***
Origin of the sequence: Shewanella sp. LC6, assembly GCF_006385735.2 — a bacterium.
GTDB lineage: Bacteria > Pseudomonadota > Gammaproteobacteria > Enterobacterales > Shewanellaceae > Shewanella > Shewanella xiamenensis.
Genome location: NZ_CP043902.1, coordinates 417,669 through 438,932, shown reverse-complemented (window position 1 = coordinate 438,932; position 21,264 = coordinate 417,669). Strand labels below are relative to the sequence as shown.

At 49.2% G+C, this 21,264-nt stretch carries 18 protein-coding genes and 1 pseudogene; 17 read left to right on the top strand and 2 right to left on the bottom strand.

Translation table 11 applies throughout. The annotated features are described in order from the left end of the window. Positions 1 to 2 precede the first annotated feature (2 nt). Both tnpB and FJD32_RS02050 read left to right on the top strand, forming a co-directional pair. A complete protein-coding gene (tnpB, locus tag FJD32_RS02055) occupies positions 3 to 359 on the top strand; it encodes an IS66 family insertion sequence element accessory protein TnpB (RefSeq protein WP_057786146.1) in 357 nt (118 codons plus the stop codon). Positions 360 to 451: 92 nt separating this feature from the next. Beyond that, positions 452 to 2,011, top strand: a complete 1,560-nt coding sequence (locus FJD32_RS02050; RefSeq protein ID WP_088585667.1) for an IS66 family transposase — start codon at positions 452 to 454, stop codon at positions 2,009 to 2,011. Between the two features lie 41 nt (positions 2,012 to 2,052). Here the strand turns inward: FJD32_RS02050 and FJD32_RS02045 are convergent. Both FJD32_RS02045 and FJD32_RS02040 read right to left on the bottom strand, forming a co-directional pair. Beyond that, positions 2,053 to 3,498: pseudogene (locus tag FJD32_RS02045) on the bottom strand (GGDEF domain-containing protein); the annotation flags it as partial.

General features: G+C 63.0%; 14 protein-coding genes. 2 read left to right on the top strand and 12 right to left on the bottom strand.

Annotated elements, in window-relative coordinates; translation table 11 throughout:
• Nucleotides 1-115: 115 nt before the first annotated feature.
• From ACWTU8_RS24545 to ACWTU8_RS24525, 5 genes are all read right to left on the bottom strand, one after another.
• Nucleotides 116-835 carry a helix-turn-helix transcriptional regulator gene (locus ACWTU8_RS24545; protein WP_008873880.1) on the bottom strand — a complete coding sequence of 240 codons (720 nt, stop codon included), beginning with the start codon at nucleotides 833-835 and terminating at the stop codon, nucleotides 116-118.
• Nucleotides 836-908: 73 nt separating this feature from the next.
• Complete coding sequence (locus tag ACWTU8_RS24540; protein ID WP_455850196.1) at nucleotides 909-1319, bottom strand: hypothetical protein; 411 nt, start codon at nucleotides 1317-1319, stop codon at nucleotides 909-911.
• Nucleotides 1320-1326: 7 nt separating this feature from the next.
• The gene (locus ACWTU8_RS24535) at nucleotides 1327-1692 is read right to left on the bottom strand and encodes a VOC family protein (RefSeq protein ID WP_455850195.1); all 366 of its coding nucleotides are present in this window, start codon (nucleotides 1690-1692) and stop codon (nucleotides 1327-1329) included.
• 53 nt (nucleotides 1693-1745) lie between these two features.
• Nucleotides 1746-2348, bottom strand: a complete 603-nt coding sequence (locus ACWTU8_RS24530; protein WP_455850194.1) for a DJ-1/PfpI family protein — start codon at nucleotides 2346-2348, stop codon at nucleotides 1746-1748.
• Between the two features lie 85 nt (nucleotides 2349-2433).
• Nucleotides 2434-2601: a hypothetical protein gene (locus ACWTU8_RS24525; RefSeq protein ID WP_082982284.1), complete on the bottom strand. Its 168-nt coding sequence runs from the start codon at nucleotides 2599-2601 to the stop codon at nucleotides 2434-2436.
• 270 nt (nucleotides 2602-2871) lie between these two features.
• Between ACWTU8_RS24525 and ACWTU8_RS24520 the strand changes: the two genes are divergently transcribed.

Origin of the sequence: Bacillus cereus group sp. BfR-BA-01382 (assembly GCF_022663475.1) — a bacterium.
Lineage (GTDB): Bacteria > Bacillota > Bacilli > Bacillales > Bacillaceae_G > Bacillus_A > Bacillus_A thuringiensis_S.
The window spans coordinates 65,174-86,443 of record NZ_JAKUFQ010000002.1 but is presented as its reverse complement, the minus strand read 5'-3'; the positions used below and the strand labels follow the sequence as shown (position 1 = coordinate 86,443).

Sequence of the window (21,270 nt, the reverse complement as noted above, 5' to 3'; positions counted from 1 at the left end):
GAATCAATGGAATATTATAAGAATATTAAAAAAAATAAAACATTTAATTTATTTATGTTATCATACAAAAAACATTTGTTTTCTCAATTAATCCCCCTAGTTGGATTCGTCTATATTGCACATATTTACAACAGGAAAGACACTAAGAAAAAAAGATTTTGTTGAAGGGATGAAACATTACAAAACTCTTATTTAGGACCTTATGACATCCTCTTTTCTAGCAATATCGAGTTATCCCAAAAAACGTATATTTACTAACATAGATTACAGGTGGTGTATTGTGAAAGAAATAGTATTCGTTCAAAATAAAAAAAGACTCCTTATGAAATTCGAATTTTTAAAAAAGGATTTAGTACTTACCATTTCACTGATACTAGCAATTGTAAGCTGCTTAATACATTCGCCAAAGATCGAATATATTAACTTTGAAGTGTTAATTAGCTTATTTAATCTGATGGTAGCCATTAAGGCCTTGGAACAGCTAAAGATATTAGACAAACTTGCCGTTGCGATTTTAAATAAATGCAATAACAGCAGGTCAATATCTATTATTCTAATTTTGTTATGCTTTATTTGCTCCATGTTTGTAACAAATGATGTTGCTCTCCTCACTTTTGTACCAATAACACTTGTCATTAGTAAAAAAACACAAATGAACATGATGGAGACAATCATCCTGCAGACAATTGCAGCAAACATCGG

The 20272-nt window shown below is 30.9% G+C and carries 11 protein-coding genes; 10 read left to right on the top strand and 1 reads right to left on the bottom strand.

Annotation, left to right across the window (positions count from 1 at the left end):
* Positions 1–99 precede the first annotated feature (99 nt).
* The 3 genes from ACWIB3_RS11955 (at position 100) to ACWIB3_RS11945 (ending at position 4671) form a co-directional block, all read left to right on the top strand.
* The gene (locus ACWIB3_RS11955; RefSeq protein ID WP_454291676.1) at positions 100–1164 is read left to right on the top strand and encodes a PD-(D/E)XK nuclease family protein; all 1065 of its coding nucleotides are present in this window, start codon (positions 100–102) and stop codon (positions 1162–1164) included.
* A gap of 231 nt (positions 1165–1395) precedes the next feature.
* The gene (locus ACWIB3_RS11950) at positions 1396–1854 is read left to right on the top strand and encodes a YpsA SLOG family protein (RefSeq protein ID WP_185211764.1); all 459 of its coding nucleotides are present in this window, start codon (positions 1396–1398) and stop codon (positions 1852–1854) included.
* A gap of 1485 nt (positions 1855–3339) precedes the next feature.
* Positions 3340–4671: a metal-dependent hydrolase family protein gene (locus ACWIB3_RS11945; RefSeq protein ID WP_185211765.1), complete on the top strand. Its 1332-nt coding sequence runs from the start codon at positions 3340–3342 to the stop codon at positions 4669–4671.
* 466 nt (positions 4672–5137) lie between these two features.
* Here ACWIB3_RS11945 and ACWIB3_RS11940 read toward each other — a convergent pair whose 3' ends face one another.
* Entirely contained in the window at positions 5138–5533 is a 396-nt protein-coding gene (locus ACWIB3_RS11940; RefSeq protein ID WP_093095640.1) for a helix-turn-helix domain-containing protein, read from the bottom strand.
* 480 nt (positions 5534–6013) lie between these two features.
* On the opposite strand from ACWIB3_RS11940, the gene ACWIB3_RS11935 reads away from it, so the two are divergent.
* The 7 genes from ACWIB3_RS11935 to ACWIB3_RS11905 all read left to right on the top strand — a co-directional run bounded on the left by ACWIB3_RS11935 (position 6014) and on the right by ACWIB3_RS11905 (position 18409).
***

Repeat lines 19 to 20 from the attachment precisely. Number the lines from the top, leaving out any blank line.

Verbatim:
• 270 nt (nucleotides 2602-2871) lie between these two features.
• Between ACWTU8_RS24525 and ACWTU8_RS24520 the strand changes: the two genes are divergently transcribed.